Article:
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Developing A Well Educated Mind

Updated on October 26, 2011
Read the classics for well rounded understanding of literature and history.
Read the classics for well rounded understanding of literature and history.

If you are interested in reading and finally understanding the greatest written works of civilization, Susan Wise Bauer can help. In her book The Well Educated Mind: A Guide To The Classical Education You Never Had, she fully explains, instructs and outlines how to pursue this goal step by step.

It is Bauer’s opinion that in order to achieve a well educated mind and fill in the gaps left from a less than ideal education, one needs to read and study some 30 major works across five genres including poetry and drama, history/politics, autobiography and fiction. She encourages the reader to use her plan and techniques for studying, reading and note taking.

Designed for adult learners and high school students, her methods are highly structured and require discipline. She maps out a plan for the reader to follow consisting of 30 minute sessions 4 days a week.

She suggests taking on these great works in three phases.

  • First, read the material to learn the facts.
  • The second read through is for evaluating those facts.
  • The third read through is when the student can begin to form their opinion based on what they have already comprehended.

Note taking is an essential activity in obtaining a complete and thorough understanding and the reader is encouraged to mark up their text or notebook with observations, analysis and interpretations gained in the process. Included in the book is ample advice on improving your reading skills to achieve a higher, more desirable level of literacy.

Bauer’s plan is extensive, but easy to follow. She also includes a synopsis of each recommended work, and additional resources to aid the student in developing their skills.

Susan Wise Bauer is well known for her book The Well Trained Mind that she co-wrote with her mother, Jessie Wise . The Well Trained Mind has become the guidebook for parents educating their children at home with the classical model of education. She has also published an educational series designed for home school parents teaching reading and history from a classical approach.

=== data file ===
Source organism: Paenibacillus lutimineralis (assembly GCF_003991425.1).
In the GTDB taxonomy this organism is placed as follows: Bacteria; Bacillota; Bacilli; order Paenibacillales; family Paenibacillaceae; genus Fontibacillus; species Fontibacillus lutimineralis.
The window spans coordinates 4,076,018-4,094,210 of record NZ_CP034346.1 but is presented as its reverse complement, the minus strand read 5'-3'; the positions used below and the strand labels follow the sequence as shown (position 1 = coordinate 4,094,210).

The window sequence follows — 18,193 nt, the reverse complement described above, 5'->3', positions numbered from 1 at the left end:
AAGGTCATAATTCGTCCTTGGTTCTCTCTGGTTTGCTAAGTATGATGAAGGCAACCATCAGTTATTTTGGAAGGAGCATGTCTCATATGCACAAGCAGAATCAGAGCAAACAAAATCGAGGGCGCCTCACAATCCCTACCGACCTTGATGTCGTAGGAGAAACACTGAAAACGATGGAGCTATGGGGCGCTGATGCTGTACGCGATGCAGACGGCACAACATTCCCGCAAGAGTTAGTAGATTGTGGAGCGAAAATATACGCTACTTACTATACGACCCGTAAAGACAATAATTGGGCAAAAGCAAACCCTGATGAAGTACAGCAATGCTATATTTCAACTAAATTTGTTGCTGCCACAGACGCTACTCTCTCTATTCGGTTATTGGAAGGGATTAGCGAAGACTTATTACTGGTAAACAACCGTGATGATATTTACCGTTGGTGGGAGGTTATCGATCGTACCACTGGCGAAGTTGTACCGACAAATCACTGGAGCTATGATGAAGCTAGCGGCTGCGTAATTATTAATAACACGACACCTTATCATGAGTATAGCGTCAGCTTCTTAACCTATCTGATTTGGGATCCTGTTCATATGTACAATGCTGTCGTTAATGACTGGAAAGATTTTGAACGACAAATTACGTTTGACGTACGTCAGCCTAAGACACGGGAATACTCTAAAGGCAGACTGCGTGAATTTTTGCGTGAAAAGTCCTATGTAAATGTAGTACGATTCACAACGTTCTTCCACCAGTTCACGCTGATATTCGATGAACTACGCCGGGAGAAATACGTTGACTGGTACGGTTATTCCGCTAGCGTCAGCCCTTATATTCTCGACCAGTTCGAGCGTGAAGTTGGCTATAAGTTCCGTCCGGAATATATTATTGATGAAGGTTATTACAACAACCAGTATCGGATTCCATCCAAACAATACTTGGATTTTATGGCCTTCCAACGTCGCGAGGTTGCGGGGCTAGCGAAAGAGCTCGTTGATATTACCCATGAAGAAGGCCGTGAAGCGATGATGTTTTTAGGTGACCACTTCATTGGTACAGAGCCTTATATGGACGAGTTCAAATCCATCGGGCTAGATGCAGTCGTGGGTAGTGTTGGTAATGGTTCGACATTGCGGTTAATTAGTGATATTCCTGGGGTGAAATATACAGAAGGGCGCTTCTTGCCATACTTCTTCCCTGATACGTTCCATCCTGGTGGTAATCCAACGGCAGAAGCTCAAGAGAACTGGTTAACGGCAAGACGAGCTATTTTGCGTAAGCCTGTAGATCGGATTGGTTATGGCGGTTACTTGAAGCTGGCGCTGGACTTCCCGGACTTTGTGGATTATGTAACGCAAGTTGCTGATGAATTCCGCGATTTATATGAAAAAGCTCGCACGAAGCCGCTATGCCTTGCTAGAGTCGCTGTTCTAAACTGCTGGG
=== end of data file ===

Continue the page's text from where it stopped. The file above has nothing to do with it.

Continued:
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    • epigramman profile image

      epigramman 7 years ago

      a well educated mind: well you have it and it's rubbing off on me!

    • profile image

      edu-kate 8 years ago

      Very interesting, thank you. I enjoyed reading this hub.

    • Atheist Classical profile image

      Atheist Classical 8 years ago from Southern California

      What a great summary of the book! Thanks for the post. I agree with John that I learned most of what I know at home or in college. I would even add that I learned more at home than in school, even when I was in school. Makes you wonder.

      "The Well Educated Mind" had become an important resource in our home. Until this year, it was mostly for me - my son (now 17) was reading many of those classics (Gilgamesh, The Iliad, The Aeneid, and others) but was unwilling to follow her approach. Watching me annotate and keep a commonplace book (I actually have three - one for philosophy (which I read daily) and another for literature (which I read when I can), and a newer one for books on homeschooling and educational theory.

      Watching me study and write seems to inspire my son to do the same. It's taken two years, but he's just about on board, and I think it will be a lifetime habit for him.

    • amy jane profile image

      amy jane 9 years ago from Connecticut

      Hi John, thanks so much. I totally agree - most of what I have learned has been far beyond school and self-taught. And still, there is so much more to learn! Our educational system just keeps watering down history and basic skills and teaching only to pass the required tests.

    • John Chancellor profile image

      John Chancellor 9 years ago from Tennessee

      The comment about the gap created by a less than optimal education system is right on target. I found that most of whai I have learned in life, I learned after school and college. It is rather unfortunate but our education system seems to be an oxymoronic term. I think it would be more appropriate to call it an information system. For that is what it does, provides us lots of information.

      Good job.

    • amy jane profile image

      amy jane 9 years ago from Connecticut

      Thanks Peter and Steph!

    • stephhicks68 profile image

      Stephanie Hicks 9 years ago from Bend, Oregon

      Wow - very cool. I think I want to check this out. Thanks, Steph

    • Peter M. Lopez profile image

      Peter M. Lopez 9 years ago from Sweetwater, TX

      Sounds interesting and most definitely worth reading. Thanks.